Happy National Women Entrepreneurs Day!

To celebrate, I want to share a labor of love that I’ve worked on with three other women-owned businesses over the past year. We condensed our findings about women and self-promotion, which we’ve dubbed The Self-Promotion Gap, into a 2-minute video.

This study was born because my friend Amanda Hirsch from Mighty Forces, a communications consultancy that helps women and women-led organizations tell their stories, read an article about how women hold ourselves back by not talking about our accomplishments. “We talk about women’s aversion to self-promotion, but is there any research to back this narrative up? Is there any actual data about why it happens, beyond our assumptions?” she asked me. I wasn’t sure.

We engaged my former Edelman colleague Janet Harris of Upstream Analysis to do a media scan of studies and articles that talked about this topic. She found that there weren’t many (about 130 in the past two years), and the ones that existed tended (unsurprisingly) to focus on professional women’s accomplishments. Most of the articles she found either instructed women how to speak up for themselves, or chastised them for boasting. We also realized there were very few studies that talked about accomplishments other than professional ones. Were all women equally averse to self-promotion, we wondered, or was this a story about a subset of women who worked in certain industries, or came from certain backgrounds?

The three of us did a national survey of 1,000 adults and found:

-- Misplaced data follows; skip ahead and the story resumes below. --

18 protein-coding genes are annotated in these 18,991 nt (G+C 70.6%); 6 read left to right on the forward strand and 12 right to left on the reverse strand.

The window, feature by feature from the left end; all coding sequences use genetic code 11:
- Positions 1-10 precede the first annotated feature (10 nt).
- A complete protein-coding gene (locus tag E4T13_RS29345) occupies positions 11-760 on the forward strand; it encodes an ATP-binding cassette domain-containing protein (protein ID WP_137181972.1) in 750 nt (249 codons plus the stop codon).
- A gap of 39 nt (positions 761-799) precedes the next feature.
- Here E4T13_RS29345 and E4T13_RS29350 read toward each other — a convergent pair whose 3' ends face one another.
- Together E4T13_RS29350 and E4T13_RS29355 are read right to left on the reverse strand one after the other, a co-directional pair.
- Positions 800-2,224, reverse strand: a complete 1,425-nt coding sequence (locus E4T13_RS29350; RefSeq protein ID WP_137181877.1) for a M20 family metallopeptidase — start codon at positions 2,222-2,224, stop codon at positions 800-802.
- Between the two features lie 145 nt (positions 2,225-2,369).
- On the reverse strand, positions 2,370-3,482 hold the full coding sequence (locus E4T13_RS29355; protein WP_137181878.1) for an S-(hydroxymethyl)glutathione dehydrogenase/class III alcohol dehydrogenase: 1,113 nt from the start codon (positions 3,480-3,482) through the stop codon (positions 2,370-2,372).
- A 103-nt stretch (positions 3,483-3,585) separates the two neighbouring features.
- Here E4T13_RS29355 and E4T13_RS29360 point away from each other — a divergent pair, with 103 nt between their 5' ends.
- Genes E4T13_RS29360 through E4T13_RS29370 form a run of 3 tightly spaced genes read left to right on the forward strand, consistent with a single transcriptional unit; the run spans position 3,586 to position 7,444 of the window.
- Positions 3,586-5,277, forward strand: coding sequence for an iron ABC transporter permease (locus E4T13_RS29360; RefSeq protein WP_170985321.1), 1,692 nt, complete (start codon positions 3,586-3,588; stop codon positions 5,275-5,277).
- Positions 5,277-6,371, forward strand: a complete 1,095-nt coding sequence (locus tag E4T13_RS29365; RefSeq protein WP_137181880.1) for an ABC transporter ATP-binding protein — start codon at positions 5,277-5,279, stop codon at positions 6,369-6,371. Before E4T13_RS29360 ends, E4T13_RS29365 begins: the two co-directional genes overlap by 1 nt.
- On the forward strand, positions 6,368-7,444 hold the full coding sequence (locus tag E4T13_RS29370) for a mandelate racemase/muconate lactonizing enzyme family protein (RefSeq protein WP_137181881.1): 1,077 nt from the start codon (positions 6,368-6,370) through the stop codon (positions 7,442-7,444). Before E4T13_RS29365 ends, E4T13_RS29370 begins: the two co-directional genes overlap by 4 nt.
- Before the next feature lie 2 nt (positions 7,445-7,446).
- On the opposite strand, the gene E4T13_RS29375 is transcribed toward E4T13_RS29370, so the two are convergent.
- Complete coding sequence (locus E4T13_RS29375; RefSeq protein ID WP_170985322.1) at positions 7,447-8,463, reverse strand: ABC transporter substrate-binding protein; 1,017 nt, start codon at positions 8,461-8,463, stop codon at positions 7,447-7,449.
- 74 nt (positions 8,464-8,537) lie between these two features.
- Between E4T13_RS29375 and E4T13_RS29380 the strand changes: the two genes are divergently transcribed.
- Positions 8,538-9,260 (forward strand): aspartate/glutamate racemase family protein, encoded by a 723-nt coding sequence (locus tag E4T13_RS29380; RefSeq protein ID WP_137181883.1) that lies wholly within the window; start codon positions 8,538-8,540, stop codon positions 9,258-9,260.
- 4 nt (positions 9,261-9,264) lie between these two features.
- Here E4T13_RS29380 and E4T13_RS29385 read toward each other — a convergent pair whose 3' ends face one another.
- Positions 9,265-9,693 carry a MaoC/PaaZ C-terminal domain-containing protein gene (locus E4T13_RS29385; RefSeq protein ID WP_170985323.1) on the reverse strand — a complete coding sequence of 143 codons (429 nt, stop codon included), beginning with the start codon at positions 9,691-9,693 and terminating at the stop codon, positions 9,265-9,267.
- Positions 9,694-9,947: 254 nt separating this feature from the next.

• While 83% of women are inspired by hearing about other women’s accomplishments, 69% would rather downplay than talk about their own accomplishments.

• Women overall would rather talk more about home or family-related accomplishments than they would about their own artistic, athletic, or personal accomplishments.

• There are some exceptions: Black women are significantly more likely than white women to talk about their own accomplishments, and moms are more comfortable with self-promotion than non-moms.

Kate Gardiner and her team at Grey Horse put together a study micro-site that presented the survey data and asked: How can women get comfortable talking about themselves?

Qualitative research can make survey results come alive (here’s an article I wrote comparing qual-quant projects to peanut butter and bananas: good on their own, but better together.) I knew that doing a handful of interviews with real women around the country would give us a good story behind the headline that 35% of Millennial women would rather go to the dentist than talk about themselves in public.

I had been looking for a chance to try out some new technologies and observe new people on my team leading interviews before assigning them to work with clients. We used a recruiting platform called Respondent.io to set up 30-minute interviews with women about accomplishments they were proud of. One power-washed her deck. One ran a 5k. A third got her class of second-graders to pass their state tests. But when we asked if they would tell friends about these achievements, or post on social media, most said they wouldn’t.

I love how short clips from interviews can bring study results to life. We often do video reports for clients, and my video partner Anya Zadrozny of AnyaZ Media agreed to use some of the findings from the survey, along with video clips from our interviews, to tell a compelling, data-rich story in just 2 minutes. Watch the video and contact us to let us know what you think!

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Founder of Southpaw Insights